We’ve worked with many people who have firsthand knowledge of how difficult it can be taking care of residents or patients needing very direct and personal services. And without internal support, it’s almost impossible.
Put yourself into the shoes of a nurse who has been given the brush-off by her department head just before knocking on a patient’s door. It might be difficult for her to effectively treat that next patient. Oh, she may get the temperature recorded right in the chart or their IV changed, but her interaction with that supervisor — just prior to delivery of service isn’t likely to add healing to the situation. In fact, the actions of the department head who just mishandled a communication with our nurse may spark yet another complaint on top of the first one. The nurse may focus on how she was treated rather than how she treats the human being in front of her.
You can’t just go back and say you are sorry. Bandaids don’t work well with human emotions.
The point is it will take time for the nurse — or anyone else — to get past being treated with disdain. Time she doesn’t have and hardly ever will, because there are always patients waiting.
As a leader in a health care or service organization, ask yourself this: Are you taking care of people who take care of people?
Here are some suggestions for health care and service related professionals that may help avoid a similar situation with the nurse described above. Although they may not address each and every situation, they do go a long way toward building trust and effectiveness to support effective, caring service.
• Empathize With Your Tone of Voice and The Words Spoken.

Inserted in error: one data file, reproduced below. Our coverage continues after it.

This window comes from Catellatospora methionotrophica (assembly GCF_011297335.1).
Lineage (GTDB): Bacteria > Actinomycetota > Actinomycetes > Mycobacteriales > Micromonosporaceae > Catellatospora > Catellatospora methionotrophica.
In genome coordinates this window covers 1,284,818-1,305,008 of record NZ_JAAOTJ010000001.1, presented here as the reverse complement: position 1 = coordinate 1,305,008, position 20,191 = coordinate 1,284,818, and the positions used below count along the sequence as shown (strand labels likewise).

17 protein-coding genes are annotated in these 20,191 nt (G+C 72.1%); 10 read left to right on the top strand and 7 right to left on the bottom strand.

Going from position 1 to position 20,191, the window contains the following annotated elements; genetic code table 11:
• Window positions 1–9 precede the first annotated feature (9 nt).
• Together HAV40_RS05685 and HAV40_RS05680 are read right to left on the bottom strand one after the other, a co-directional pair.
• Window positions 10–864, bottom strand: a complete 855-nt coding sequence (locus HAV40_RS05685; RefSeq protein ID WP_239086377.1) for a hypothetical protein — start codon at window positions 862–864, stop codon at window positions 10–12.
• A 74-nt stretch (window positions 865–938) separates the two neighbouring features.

Let’s face it, taking care of people is a difficult task. Don’t make it more difficult by dismissing what people say because you are too busy to listen. Let employees vent. Most importantly, respond with words that let employees know you’ve heard what they’ve said and have some understanding of how they are feeling. And please, use a genuine tone of voice.
• Ask What You Can Do to Help.
In many cases, when asked, people will simply say, “nothing.” What they really need is someone to listen. Be that leader. Give them an outlet. Sometimes people can figure out how to solve their problems if they just have someone to think out loud with. It’s a good idea to interact with your employees.
• Show Authentic Interest.
We understand leaders have many things on their plate, but it creates distrust and ill-will if your head is back in the office while you are out on the floor. Showing interest says that, as a leader, you understand your business is really all about them. And it is about them, because they are the face of your company to the customers paying for your service. Support your employees emotionally. Provide positive feedback wherever possible, even for little things.
• Share credit for success with others.
Keep in touch with employees beyond “good morning” and “good night.” Make people feel better after they’ve spoken with you. not worse. Don’t be the reason someone had a bad day; there is nothing more poisonous to caring professions. Poor communication can also cost you serious dollars. Keep in mind that hardly anyone can afford to lose good people, especially those already trained and integrated into your company culture. Remember: people leave leaders, not organizations.
Effective leaders seize the moment. Take your moment to encourage that nurse just before she enters that patient’s room. The nurse will be glad you did. So will the patient. And eventually, so will you.
~ Diane Dudley